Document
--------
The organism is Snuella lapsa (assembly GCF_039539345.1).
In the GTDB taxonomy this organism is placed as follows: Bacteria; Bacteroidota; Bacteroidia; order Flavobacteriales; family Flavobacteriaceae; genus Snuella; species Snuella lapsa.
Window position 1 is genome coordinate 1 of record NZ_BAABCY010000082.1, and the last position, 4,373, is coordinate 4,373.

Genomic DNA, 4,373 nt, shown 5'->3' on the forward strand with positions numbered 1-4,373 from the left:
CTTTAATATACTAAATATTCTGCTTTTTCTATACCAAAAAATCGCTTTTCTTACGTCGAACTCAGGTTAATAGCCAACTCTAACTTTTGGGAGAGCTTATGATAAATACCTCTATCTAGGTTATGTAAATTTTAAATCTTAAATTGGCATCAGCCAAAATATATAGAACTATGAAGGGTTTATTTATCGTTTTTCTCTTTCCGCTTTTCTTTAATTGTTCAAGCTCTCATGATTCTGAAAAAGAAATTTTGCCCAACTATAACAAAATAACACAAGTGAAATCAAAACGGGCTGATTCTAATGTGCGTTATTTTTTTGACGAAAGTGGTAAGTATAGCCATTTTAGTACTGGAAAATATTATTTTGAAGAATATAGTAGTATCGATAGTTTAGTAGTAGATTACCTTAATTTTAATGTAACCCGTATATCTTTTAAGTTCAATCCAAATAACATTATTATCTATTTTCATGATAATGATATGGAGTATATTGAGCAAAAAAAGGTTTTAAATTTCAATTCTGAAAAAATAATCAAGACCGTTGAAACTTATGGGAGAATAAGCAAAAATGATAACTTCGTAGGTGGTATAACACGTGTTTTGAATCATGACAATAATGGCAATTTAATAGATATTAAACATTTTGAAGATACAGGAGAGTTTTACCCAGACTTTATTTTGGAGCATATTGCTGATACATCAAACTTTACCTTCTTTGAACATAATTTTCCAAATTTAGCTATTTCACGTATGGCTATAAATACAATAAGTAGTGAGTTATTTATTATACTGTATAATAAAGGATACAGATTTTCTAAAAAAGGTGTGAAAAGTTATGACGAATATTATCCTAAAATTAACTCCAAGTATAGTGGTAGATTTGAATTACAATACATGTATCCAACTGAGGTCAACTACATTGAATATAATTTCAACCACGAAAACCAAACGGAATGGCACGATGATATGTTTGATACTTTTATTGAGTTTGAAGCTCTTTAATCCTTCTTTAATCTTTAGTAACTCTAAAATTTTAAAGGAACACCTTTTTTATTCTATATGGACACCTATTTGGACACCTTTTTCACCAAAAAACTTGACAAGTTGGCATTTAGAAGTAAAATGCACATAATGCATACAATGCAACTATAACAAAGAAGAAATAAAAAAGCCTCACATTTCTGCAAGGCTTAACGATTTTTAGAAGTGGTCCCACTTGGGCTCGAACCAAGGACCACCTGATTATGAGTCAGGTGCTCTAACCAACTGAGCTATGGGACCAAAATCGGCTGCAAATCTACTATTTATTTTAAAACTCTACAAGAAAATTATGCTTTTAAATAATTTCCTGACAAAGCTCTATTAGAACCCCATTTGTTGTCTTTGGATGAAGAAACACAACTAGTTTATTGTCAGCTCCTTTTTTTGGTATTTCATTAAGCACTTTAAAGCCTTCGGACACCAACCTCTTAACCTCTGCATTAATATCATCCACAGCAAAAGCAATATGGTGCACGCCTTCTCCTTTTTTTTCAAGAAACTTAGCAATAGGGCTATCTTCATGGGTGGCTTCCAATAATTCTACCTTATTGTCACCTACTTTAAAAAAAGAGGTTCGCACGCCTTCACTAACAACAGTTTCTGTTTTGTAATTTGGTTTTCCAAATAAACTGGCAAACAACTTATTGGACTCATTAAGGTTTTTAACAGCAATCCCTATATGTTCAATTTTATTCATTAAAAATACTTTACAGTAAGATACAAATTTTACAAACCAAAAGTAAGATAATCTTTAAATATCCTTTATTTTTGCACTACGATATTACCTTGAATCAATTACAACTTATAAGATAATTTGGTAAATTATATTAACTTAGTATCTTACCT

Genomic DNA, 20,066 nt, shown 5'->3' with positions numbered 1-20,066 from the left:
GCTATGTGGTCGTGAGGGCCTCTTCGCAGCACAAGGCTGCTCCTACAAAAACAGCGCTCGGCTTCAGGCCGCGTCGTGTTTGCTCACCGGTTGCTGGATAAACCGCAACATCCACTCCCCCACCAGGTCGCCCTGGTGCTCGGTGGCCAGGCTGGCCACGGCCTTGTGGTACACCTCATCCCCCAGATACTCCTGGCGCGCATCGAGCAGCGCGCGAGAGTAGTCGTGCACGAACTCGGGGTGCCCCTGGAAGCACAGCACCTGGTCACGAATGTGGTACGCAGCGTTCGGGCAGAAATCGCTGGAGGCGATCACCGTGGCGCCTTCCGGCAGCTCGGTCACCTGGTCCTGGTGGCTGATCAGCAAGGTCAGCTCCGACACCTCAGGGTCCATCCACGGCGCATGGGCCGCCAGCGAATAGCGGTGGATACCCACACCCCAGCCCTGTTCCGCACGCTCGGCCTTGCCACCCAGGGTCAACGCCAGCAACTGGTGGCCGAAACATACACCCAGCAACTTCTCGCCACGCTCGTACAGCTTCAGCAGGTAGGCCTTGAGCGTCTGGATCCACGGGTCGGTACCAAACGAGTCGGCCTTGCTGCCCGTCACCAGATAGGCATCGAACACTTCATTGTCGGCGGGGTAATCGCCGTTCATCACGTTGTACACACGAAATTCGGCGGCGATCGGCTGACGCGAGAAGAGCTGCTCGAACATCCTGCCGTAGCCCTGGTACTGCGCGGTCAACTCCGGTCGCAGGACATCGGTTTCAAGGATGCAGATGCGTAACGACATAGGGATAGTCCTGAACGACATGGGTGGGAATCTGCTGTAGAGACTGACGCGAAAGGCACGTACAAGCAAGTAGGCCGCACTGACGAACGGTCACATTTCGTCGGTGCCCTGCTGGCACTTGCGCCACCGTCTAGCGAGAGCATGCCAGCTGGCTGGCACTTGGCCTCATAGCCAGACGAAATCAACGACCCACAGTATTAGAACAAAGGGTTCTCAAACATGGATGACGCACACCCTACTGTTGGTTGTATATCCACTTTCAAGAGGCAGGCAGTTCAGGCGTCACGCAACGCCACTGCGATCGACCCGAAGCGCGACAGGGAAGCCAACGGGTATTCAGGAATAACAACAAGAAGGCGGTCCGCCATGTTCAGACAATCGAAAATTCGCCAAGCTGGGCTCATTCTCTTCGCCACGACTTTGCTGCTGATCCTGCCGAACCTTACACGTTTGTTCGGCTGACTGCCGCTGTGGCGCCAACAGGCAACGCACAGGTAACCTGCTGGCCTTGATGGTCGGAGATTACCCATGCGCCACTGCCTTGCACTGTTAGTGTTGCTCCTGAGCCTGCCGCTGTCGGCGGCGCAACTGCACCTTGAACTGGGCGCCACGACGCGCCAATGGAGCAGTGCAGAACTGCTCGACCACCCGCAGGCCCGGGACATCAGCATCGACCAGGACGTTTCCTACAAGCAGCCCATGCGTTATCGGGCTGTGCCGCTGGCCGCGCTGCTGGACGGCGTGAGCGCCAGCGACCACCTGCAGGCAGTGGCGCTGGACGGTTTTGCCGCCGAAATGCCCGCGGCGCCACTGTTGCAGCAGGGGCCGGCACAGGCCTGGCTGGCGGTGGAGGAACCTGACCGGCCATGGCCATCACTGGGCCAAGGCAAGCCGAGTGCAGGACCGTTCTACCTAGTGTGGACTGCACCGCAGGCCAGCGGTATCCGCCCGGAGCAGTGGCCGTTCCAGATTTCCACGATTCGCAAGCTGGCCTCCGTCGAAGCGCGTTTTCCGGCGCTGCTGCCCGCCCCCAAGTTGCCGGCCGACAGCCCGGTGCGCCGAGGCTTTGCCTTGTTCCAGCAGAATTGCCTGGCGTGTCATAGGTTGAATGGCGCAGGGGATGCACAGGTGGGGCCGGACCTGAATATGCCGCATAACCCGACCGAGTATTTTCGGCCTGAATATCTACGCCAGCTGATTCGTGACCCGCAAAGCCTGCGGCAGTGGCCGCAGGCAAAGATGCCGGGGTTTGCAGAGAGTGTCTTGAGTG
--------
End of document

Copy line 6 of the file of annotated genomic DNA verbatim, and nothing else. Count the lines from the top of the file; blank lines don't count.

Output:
Genomic DNA, 20,066 nt, shown 5'->3' with positions numbered 1-20,066 from the left: